Evolutionary Biology goes Asia: the 3rd AsiaEvo Conference


The group photo of most of the participants at AsiaEvo 2023.

In the beginning

GigaScience was at the first AsiaEvo conference, which took place in Shenzhen, China in 2019. Back then, the chair of the first AsiaEvo Conference, Guojie Zhang (longtime friend and board member of GigaScience) said of the history of the AsiaEvo meeting series:

“In 2016, at the European Evo-Devo conference in Uppsala, some researchers from East Asia had an informal discussion about the idea of organizing a biennial international evolutionary research conference located in Asia. The purpose of this conference was;
1) to offer a platform for evolutionary researchers in Asian countries to present and discuss their work in the widest possible context.
2) to facilitate international collaboration on the cross-disciplinary research and education on evolutionary biology in Asia and beyond.
3) to enhance education of evolutionary thinking across the Asian countries.
4) to attract more talented students to join the field of evolutionary study. “


The 3rd AsiaEvo

The third edition of the AsiaEvo conference took place in Singapore Dec 15-18 2023 on the Science Campus of the National University of Singapore (NUS).

137 presentations and 45 posters, over three days in 4 parallel sessions covering topics such as genome architecture, diversity, and modeling through population modeling and environmental impacts on conservation. It included talks on the extant microbes, to the extinct giant early vertebrate marine fossils of Palaeosponddylus. Even the geo-spatial remit of the conference often reached beyond Asia!

A great keynote presentation on each day from some of the leading experts in evo-devo, starting with a fascinating overview of the build-up and loss of genetic diversity in Southeast Asian biota by Frank Rheindt (NUS). Frank demonstrated that by considering the large expeditions of previous great explorers such as Alfred Russel Wallace, with the current understanding of the ocean floors, it is possible to identify islands in Southeast Asia where as yet unknown-to-science species may be found. The theory is that while the sea levels fall during ice ages, the deep sea trenches between islands do not become land bridges, and therefore still often allow endemism of species to occur, i.e. species will evolve only on those islands with no back-crossing within the ancestral species due to the lack of land bridges since the initial formation of the island.

Zhang Wei gave a visually stunning keynote on day 2 about the evolution of mimicry in the Oakleaf Butterflies. Showing that the leaf wing polymorphism is controlled by the wing patterning gene cortex, which has been maintained in the Kallima genus by long-term balancing selection.

Zhang Wei presents a keynote about Oakleaf Butterflies.

The last keynote was given by Guojie Zhang, who gave us his insights on the development and evolution of ants that he has been working on as a hobby in his spare time over the last 10 years!

GigaScience author Jerome Hui (CUHK) presented on myriopod (including centipedes and millipedes) genomes from Hong Kong as well as introduced the great work being done by the Earth Biogenome Project Hong Kong (EBP-HK) to catelogue the species diversity of Hong Kong.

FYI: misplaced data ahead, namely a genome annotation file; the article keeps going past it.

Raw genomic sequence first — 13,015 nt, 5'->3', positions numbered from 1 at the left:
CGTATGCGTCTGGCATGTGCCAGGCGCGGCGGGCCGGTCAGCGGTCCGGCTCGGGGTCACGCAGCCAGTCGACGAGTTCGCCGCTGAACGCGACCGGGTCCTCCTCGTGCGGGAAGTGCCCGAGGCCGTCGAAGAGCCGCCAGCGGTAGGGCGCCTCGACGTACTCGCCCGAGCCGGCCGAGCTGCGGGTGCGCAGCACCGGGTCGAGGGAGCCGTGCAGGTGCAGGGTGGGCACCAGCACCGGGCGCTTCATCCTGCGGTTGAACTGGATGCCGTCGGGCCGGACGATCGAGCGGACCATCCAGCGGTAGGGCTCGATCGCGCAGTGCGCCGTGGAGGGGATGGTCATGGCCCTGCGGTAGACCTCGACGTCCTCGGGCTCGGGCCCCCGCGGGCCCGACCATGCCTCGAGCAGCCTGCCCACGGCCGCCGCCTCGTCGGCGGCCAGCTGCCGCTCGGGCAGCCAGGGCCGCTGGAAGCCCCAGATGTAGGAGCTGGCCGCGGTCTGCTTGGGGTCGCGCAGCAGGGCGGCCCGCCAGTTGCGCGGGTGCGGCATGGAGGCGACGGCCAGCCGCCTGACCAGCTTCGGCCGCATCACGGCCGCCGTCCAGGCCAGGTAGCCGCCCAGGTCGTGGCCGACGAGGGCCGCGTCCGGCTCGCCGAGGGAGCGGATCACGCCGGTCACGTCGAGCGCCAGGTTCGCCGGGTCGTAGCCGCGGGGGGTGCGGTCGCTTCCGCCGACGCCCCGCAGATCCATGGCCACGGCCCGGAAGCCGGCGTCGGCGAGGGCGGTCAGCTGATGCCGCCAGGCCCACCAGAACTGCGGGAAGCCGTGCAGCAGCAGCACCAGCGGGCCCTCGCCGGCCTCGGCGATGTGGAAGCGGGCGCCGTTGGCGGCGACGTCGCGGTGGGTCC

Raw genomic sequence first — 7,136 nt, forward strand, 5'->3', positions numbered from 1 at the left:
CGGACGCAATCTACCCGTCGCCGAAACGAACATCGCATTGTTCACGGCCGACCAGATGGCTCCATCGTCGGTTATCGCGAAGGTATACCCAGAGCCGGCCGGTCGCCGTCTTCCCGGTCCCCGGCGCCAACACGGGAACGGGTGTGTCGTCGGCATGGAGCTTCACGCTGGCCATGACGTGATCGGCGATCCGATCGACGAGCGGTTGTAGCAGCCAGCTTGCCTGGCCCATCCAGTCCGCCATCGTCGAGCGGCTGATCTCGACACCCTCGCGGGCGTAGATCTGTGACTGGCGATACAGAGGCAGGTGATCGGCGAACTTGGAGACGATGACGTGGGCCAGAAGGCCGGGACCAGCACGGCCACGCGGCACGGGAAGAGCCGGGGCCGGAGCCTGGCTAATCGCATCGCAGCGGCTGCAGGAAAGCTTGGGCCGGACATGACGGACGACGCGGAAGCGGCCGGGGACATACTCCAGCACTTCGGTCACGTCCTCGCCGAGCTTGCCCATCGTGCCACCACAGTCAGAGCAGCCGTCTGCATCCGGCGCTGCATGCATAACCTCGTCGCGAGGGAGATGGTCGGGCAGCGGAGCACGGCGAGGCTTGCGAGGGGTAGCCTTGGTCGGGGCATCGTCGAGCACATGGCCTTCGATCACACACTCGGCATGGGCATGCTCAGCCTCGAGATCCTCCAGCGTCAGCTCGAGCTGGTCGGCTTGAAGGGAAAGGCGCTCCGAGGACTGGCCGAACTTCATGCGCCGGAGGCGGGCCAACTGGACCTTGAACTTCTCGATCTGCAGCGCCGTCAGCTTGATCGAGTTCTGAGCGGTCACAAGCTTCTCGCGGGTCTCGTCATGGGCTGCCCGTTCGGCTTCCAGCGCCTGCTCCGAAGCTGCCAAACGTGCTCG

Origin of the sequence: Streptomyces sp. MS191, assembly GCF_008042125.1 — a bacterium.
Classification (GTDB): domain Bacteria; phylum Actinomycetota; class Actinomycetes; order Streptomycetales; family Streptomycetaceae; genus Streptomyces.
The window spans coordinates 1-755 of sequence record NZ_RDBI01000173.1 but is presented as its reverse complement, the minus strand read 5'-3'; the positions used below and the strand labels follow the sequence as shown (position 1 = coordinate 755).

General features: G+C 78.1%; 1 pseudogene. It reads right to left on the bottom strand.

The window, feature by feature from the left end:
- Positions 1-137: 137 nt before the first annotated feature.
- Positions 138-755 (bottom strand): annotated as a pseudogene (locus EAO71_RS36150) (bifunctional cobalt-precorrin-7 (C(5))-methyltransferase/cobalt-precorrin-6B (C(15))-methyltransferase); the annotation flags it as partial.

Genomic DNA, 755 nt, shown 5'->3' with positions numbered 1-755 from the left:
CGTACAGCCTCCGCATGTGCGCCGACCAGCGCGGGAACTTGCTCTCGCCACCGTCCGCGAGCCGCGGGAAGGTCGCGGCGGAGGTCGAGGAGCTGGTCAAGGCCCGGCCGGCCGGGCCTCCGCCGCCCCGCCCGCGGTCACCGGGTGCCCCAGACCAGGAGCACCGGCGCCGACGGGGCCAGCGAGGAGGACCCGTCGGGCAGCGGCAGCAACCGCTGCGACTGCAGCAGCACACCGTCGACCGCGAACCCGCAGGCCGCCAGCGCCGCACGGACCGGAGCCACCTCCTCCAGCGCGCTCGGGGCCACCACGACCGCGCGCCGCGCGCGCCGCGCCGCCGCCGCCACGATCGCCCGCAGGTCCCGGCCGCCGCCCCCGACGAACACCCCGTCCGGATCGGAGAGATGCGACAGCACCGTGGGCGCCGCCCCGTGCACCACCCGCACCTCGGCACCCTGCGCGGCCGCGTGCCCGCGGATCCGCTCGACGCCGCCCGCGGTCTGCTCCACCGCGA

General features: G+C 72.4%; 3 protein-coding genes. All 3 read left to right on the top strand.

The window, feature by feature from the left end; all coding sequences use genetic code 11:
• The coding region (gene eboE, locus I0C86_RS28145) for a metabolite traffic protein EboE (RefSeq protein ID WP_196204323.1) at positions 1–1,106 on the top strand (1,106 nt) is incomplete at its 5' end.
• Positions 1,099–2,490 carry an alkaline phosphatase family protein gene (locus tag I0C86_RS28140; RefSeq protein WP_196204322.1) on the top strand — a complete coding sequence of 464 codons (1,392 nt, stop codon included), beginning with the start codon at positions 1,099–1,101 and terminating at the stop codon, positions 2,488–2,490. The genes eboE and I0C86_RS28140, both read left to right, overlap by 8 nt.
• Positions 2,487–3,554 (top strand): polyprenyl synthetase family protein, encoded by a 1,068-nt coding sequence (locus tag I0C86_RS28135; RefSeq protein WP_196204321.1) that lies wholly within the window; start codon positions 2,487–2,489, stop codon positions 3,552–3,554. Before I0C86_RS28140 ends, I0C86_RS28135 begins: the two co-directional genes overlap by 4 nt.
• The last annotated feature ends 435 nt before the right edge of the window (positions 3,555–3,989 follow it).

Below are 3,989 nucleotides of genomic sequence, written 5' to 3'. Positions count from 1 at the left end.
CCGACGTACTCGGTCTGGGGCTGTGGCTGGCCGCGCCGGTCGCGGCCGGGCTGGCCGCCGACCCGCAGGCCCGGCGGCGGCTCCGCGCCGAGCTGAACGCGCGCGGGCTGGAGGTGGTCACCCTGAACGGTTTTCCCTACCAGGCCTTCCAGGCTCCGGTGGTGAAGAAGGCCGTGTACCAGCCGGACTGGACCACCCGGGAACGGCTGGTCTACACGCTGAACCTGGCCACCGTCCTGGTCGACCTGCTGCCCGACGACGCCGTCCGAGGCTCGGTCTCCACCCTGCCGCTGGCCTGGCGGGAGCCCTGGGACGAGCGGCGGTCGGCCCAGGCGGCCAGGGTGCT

Jerome Hui presenting EBP-HK

Jerome Hui (CUHK) presenting EBP-HK

Several speakers made reference to the Global Biodiversity Information portal (GBIF) and how it is greatly increasing the volume of diversity data, , (something GigaByte have been promoting in the recent vectors of human disease series that partnered with GBIF and the WHO). However, Alice Hughes (HKU, and a GBIF user and advocate) pointed out these data need to be treated with respect and often require a good deal of caution in their interpretation. One key feature of the data is that 90% of all land data are from within 2 km of a known road, and the vast majority of the marine data are very close to the coast. This means that many of the most diverse regions are probably not being sampled at all. Additionally, citizen scientists will usually only record larger diurnal organisms, meaning many of the small insects as well as most nocturnal species are under-represented.

Additional pitfalls to look out for with many datasets are geopolitical borders, data collection may be easy on one side of a border but near impossible on the other, which can lead to misinterpretation of the data on a global scale, particularly when smoothing algorithms are applied.

Alice also pointed out that there are many different ways to analyse the same data, which can lead to a similar effect as the reasoning behind the famous phrase “lies, damn lies, and statistics” where data can be manipulated by a presenter to enhance their personal agenda.

To sum up

After this the 3rd AsiaEvo meeting in Singapore Guojie had this to say about it:

AsiaEvo conference signpost

AsiaEvo conference signpost

“Another successful AsiaEvo conference has brought together many excellent evolutionary researchers from Asia and all over the world. It has covered many interesting topics, representing the recent development of research programs and contributions from researchers from the Asian area on evolutionary fields. I have heard several interesting talks with exciting results, with interesting presentations on the new theoretical thinking on evo-devo, new findings on cell types evolution with the cutting-edge single-cell spatial transcriptome technology, and new idea on morphological evolution from the integration of palaeontology and developmental pattern in modern species. I was also impressed by many bright Ph.D. students and postdoc researchers who expressed strong enthusiasm for evolutionary research and introduced new findings from their studies. Like many others, I am really looking forward to the next AsiaEvo conference in two years.”